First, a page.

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Gregory Crewdson’s eerie photographs of suburbia at dusk require set-ups as elaborate as a film shoot. “My photographs are about the moment of transition between before and after,” he explains. “Twilight is evocative of that. There’s something magical about the condition.” The eerie effect of twilight crossed with strong artificial light — street lights, house lights, lights from the sky — is exaggerated by Crewdson’s choice of backdrop, which is almost always nondescript suburban America.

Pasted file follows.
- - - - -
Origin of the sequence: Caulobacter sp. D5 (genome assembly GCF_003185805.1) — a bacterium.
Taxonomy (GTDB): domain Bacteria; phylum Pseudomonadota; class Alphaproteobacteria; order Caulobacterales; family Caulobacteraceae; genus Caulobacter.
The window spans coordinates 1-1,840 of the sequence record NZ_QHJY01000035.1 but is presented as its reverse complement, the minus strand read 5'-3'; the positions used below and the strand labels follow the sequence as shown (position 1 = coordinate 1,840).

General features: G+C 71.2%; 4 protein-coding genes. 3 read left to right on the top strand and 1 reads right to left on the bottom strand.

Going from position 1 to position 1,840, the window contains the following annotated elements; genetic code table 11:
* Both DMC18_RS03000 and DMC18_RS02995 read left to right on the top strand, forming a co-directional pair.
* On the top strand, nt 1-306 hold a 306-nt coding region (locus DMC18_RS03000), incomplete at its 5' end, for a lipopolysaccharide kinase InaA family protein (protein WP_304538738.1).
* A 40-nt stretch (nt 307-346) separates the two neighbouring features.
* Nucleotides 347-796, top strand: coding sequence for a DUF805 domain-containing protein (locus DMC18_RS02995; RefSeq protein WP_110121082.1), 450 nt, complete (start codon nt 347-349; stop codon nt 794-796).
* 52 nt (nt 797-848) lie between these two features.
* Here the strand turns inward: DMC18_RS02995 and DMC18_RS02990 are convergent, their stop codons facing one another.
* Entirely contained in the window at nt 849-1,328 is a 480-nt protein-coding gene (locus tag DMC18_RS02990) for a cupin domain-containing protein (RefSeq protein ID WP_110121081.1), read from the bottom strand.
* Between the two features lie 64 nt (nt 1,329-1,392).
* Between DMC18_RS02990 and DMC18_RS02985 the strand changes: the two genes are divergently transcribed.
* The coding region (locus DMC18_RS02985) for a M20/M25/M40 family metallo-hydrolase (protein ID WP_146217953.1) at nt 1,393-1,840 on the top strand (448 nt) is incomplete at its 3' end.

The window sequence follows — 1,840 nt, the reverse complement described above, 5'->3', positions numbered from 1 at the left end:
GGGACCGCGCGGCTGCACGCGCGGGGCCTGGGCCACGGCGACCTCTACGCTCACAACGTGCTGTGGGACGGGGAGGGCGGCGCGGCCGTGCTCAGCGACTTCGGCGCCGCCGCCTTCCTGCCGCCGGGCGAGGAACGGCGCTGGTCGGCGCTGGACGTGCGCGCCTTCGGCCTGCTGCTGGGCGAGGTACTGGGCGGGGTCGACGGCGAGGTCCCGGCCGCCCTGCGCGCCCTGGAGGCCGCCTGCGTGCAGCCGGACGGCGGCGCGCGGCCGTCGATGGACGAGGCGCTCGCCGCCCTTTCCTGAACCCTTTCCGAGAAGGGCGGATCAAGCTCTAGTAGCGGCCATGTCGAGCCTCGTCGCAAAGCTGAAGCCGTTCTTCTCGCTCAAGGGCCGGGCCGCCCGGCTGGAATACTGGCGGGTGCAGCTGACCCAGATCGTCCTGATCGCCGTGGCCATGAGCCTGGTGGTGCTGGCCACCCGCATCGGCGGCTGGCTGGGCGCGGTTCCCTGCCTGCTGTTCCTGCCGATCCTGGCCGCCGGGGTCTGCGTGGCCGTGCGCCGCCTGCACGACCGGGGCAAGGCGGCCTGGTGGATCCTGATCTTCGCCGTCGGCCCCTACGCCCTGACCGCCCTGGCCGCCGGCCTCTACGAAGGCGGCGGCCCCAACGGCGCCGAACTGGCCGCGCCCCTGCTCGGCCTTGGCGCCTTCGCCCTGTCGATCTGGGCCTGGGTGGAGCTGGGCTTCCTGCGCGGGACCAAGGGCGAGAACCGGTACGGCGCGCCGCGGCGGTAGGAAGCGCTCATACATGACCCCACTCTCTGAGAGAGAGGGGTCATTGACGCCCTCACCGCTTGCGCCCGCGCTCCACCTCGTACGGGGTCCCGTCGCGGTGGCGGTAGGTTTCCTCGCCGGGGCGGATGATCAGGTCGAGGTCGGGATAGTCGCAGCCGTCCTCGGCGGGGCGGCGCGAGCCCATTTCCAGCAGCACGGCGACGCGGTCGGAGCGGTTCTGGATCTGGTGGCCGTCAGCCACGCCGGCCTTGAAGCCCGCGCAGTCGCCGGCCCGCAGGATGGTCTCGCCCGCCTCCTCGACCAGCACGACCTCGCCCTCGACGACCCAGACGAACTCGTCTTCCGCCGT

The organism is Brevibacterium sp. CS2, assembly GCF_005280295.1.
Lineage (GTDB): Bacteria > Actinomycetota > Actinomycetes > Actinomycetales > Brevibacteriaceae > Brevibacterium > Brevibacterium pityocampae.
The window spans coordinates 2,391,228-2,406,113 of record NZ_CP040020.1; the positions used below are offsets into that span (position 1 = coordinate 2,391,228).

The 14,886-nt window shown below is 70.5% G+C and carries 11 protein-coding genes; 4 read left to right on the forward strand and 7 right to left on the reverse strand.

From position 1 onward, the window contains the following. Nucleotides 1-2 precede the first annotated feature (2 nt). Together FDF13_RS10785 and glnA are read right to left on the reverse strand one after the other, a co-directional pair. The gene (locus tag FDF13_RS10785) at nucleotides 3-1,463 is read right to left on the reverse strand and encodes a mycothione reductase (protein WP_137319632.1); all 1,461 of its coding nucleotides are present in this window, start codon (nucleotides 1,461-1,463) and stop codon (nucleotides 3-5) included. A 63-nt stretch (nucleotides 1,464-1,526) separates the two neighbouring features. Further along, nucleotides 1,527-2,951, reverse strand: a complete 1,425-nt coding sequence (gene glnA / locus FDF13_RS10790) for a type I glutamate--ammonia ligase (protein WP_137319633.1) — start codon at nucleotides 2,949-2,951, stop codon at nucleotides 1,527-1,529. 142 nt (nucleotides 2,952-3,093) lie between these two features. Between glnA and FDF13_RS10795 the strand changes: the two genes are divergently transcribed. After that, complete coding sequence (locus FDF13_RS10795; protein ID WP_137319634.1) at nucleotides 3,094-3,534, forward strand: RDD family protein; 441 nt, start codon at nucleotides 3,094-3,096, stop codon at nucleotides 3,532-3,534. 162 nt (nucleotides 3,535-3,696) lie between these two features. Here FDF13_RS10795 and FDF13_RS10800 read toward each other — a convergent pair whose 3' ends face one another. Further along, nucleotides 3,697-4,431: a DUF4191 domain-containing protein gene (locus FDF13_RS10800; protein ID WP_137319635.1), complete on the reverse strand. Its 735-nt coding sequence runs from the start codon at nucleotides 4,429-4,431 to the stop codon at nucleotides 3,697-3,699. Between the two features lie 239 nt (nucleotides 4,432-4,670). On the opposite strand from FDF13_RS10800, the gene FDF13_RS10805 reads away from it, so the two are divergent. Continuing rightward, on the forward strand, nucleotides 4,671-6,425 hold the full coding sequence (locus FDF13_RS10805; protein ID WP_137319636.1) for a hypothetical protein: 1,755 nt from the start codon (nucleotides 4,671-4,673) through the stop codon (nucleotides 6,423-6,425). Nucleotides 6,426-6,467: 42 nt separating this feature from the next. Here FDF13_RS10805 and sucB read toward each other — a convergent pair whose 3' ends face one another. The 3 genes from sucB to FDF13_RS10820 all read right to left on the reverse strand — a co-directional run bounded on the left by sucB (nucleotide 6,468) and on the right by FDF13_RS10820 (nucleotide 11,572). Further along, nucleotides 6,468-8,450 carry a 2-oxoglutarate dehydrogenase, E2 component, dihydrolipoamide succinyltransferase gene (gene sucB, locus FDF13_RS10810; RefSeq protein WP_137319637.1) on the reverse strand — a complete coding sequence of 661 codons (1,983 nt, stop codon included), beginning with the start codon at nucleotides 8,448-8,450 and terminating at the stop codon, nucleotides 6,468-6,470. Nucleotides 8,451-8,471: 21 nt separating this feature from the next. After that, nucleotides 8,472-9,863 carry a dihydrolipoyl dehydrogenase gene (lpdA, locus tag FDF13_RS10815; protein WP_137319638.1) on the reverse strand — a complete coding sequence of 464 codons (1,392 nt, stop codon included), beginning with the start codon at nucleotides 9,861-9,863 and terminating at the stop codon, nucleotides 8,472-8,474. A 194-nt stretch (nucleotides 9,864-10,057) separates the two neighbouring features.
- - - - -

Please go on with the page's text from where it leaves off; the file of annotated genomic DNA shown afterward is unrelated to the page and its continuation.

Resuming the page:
He is not the first photographer to be drawn to twilight — “nature at its most impressive,” according to the exhibition catalogue — but his images are uniquely tense, pregnant with atmosphere. Edward Hopper, Ray Bradbury, The Twilight Zone, Stephen Spielberg’s Close Encounters of the Third Kind, and David Lynch can all lay a claim to influence.
Lynch is Crewdson’s most obvious source of inspiration. When he was a graduate art student in the mid-1980s, the photographer says he was struck by Lynch’s masterpiece, Blue Velvet. “I had the distinct feeling it would change me,” he says. Lynch’s vision of a dystopian world beneath the suburban idyll of Lumberton — in particular, the unforgettable 15-minute scene in which Kyle MacLachlan hides in a cupboard while Dennis Hopper acts out his S&M fantasies with Isabella Rossellini — left a lasting impression: “I love everything about it — the set, the attention to colour, light and mood.”